People’s relationship to time and its effect on their work has become a buzz-topic for everyone from Malcolm Gladwell advocating for the 10,000 hours to Frank Partnoy exploring the art and science of delay to Tim Kreider in his hugely popular story in the New York Times about people’s obsession with how “busy” they are. Continue reading “Sometimes It Pays to Waste Time Or How We Got Into the New Yorker”
In the year 2012, with an estimated 180 million blogs online (more than the combined populations of France, Italy and Spain), and 40,000 blogs started daily you can’t help but ask yourself, “Does the world really need another blog?”
Well, as of today, it’s getting one more.
Luckily for us, we had already interviewed Mark Frauenfelder of the blog BoingBoing on “How to Create One of the World’s Most Popular Blogs,” for our book. BoingBoing, for anyone who’s been hiding under a rock for the last 17 years, has been on the Web since the mid-90’s, now with 2.5 million unique visitors a month.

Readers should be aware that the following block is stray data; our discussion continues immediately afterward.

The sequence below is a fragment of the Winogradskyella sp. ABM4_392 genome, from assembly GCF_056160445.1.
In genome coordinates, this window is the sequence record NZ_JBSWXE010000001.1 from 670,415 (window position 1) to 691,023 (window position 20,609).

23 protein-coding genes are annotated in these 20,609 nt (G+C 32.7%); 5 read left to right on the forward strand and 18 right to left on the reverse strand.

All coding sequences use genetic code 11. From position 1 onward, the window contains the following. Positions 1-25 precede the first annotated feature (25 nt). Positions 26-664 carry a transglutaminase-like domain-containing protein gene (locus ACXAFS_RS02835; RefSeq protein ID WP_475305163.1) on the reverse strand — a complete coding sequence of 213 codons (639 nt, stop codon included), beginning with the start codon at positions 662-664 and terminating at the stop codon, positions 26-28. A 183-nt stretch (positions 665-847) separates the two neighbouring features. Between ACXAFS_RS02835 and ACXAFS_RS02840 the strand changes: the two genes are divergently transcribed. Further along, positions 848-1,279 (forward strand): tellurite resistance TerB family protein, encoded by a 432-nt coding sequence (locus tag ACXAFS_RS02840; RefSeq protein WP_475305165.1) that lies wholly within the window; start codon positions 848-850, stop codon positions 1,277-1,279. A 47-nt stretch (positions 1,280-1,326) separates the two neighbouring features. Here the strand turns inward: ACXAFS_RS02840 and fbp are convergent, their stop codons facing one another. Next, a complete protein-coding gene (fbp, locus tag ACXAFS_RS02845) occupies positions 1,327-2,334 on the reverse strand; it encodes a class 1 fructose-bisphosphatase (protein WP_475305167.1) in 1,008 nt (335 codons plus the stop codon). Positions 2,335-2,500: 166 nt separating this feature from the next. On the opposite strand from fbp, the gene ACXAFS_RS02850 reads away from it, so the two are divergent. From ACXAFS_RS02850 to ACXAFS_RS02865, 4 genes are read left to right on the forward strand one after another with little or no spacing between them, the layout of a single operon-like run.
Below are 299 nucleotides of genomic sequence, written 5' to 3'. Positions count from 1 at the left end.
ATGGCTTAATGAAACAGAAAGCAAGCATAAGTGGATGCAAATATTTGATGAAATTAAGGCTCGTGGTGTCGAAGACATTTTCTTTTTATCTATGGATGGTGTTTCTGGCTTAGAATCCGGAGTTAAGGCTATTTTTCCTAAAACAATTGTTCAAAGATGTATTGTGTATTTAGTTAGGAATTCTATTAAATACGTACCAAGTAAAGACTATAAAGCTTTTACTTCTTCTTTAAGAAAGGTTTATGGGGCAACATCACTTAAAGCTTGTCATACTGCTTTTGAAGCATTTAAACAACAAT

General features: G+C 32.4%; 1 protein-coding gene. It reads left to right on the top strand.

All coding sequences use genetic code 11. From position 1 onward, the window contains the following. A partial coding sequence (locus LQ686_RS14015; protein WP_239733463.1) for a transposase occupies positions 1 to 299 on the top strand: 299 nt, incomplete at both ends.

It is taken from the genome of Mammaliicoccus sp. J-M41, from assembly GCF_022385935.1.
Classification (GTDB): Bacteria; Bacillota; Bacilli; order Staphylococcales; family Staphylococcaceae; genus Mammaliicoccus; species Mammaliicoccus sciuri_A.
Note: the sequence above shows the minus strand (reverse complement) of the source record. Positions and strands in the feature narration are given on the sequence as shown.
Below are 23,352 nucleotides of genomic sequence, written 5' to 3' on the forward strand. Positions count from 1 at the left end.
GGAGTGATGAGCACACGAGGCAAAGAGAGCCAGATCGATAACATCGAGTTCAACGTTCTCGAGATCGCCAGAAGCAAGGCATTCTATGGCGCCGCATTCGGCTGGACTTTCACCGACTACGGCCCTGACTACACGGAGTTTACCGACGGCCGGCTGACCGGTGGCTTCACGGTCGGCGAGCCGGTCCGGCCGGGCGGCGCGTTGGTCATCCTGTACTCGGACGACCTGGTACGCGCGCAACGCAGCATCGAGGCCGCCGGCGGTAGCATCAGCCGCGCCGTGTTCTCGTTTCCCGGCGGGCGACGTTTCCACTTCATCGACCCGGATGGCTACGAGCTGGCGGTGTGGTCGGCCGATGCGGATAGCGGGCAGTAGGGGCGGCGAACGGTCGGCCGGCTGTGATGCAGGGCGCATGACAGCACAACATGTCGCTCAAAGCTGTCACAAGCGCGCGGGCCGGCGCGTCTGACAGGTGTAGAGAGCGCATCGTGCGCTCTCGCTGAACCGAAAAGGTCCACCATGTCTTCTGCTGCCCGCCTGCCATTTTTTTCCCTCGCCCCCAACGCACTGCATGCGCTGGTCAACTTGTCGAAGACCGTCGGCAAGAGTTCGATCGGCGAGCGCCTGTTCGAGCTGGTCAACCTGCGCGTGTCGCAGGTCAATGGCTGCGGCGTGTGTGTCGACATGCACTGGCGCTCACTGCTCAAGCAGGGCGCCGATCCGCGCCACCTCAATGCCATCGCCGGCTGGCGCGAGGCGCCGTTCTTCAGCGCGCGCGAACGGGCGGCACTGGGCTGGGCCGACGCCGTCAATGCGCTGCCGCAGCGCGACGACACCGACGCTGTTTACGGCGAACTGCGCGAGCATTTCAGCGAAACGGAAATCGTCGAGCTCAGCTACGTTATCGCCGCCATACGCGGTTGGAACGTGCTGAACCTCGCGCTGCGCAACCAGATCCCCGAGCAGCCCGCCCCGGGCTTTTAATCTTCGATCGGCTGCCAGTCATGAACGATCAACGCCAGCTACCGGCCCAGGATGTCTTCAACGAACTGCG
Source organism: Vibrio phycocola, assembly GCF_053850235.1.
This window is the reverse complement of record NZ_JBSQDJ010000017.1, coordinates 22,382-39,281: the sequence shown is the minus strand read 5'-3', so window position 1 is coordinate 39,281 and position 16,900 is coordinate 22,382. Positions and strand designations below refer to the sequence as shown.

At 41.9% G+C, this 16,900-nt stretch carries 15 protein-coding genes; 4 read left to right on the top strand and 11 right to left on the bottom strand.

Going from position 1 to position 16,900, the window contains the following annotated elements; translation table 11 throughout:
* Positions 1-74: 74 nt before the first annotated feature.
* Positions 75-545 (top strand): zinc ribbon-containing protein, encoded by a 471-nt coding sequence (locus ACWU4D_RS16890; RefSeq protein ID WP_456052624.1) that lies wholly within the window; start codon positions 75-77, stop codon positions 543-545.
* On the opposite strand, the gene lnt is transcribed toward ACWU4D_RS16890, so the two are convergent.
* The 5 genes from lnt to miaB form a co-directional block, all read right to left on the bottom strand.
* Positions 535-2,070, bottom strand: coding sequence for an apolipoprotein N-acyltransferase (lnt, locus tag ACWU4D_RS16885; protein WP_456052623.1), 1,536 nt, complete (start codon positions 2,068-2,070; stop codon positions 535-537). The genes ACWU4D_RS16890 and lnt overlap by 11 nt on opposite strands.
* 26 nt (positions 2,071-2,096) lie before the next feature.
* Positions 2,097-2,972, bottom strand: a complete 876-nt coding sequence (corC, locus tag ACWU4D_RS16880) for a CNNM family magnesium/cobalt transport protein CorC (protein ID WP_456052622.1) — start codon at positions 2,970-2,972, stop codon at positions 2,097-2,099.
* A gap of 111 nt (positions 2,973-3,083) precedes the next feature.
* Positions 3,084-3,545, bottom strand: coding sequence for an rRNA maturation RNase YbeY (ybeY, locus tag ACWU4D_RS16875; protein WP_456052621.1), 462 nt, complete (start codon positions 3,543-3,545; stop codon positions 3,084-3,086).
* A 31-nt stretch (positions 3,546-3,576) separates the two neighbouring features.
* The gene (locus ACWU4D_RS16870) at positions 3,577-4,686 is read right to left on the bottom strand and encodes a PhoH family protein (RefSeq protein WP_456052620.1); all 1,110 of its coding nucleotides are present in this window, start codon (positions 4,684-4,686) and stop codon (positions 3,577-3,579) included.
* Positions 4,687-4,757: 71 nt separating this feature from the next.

One Mark’s best pieces of advice to wannabe bloggers like ourselves is
“Make the blog that doesn’t exist yet, but that you’d want to read.”
We hope that our blog—born of curiosity and obsession—about how successful people do what they do, will not only be something we’d like to read, but will appeal to all kinds of other people.
At the risk of being ouroborosian, we’ll leave off by quoting ourselves from our own book:
“Reading about how to produce a smash hit on Broadway, write a runaway bestseller or start a startup you may feel inspired and think: I’m going to get off this couch and go do one of these things!
Or, you may think: Actually, I’m not likely to do any of these things, but I can use some of these strategies in my own work.
Or, you may simply be delighted to be entertained by the achievements of others.
Whatever your motivation, whether you are college student, middle manager, entrepreneur or retiree we hope you enjoy the opportunity as much as we did of hearing directly from these extraordinary people and peeling back the layers of their vocational and life experiences to discover their Art of Doing.”